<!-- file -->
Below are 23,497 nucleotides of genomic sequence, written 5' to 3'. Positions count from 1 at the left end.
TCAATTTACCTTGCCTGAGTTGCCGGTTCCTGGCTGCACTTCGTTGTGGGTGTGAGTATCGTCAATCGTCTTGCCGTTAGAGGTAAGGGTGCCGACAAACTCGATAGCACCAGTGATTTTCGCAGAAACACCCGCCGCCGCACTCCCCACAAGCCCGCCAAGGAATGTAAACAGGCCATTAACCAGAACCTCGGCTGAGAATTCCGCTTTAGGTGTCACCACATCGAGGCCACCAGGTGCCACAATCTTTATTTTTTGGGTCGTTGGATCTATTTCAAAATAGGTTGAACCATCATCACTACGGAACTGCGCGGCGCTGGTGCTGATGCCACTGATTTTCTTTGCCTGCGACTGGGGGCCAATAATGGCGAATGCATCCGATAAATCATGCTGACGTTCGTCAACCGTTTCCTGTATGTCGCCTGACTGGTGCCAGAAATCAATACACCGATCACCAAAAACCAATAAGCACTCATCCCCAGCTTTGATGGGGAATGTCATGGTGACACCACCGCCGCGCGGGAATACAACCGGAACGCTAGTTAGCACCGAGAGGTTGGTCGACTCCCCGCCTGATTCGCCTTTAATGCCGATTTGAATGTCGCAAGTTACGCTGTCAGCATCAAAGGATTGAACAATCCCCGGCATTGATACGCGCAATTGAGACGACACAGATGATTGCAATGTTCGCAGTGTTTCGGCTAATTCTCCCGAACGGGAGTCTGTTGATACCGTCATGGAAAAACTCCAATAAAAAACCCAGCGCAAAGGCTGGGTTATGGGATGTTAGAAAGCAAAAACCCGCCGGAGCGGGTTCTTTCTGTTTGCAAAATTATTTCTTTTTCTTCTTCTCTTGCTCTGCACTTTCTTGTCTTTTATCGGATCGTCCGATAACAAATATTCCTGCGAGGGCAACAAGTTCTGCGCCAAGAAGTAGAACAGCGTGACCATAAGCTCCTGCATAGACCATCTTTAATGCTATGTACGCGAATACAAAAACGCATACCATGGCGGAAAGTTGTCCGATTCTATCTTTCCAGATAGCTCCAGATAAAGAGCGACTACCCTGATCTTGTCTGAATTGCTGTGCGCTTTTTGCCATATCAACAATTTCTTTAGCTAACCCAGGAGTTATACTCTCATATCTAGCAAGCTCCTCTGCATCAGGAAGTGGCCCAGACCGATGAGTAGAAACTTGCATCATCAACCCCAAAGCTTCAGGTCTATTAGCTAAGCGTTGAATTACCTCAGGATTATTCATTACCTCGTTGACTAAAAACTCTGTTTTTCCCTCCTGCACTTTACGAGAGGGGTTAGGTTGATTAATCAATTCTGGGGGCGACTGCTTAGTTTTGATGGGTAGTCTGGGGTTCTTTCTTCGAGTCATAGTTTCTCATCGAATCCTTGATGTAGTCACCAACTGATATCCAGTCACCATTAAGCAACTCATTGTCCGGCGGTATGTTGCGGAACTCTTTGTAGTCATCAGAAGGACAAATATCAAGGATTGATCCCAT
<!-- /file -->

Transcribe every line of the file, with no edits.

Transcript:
Below are 23,497 nucleotides of genomic sequence, written 5' to 3'. Positions count from 1 at the left end.
TCAATTTACCTTGCCTGAGTTGCCGGTTCCTGGCTGCACTTCGTTGTGGGTGTGAGTATCGTCAATCGTCTTGCCGTTAGAGGTAAGGGTGCCGACAAACTCGATAGCACCAGTGATTTTCGCAGAAACACCCGCCGCCGCACTCCCCACAAGCCCGCCAAGGAATGTAAACAGGCCATTAACCAGAACCTCGGCTGAGAATTCCGCTTTAGGTGTCACCACATCGAGGCCACCAGGTGCCACAATCTTTATTTTTTGGGTCGTTGGATCTATTTCAAAATAGGTTGAACCATCATCACTACGGAACTGCGCGGCGCTGGTGCTGATGCCACTGATTTTCTTTGCCTGCGACTGGGGGCCAATAATGGCGAATGCATCCGATAAATCATGCTGACGTTCGTCAACCGTTTCCTGTATGTCGCCTGACTGGTGCCAGAAATCAATACACCGATCACCAAAAACCAATAAGCACTCATCCCCAGCTTTGATGGGGAATGTCATGGTGACACCACCGCCGCGCGGGAATACAACCGGAACGCTAGTTAGCACCGAGAGGTTGGTCGACTCCCCGCCTGATTCGCCTTTAATGCCGATTTGAATGTCGCAAGTTACGCTGTCAGCATCAAAGGATTGAACAATCCCCGGCATTGATACGCGCAATTGAGACGACACAGATGATTGCAATGTTCGCAGTGTTTCGGCTAATTCTCCCGAACGGGAGTCTGTTGATACCGTCATGGAAAAACTCCAATAAAAAACCCAGCGCAAAGGCTGGGTTATGGGATGTTAGAAAGCAAAAACCCGCCGGAGCGGGTTCTTTCTGTTTGCAAAATTATTTCTTTTTCTTCTTCTCTTGCTCTGCACTTTCTTGTCTTTTATCGGATCGTCCGATAACAAATATTCCTGCGAGGGCAACAAGTTCTGCGCCAAGAAGTAGAACAGCGTGACCATAAGCTCCTGCATAGACCATCTTTAATGCTATGTACGCGAATACAAAAACGCATACCATGGCGGAAAGTTGTCCGATTCTATCTTTCCAGATAGCTCCAGATAAAGAGCGACTACCCTGATCTTGTCTGAATTGCTGTGCGCTTTTTGCCATATCAACAATTTCTTTAGCTAACCCAGGAGTTATACTCTCATATCTAGCAAGCTCCTCTGCATCAGGAAGTGGCCCAGACCGATGAGTAGAAACTTGCATCATCAACCCCAAAGCTTCAGGTCTATTAGCTAAGCGTTGAATTACCTCAGGATTATTCATTACCTCGTTGACTAAAAACTCTGTTTTTCCCTCCTGCACTTTACGAGAGGGGTTAGGTTGATTAATCAATTCTGGGGGCGACTGCTTAGTTTTGATGGGTAGTCTGGGGTTCTTTCTTCGAGTCATAGTTTCTCATCGAATCCTTGATGTAGTCACCAACTGATATCCAGTCACCATTAAGCAACTCATTGTCCGGCGGTATGTTGCGGAACTCTTTGTAGTCATCAGAAGGACAAATATCAAGGATTGATCCCAT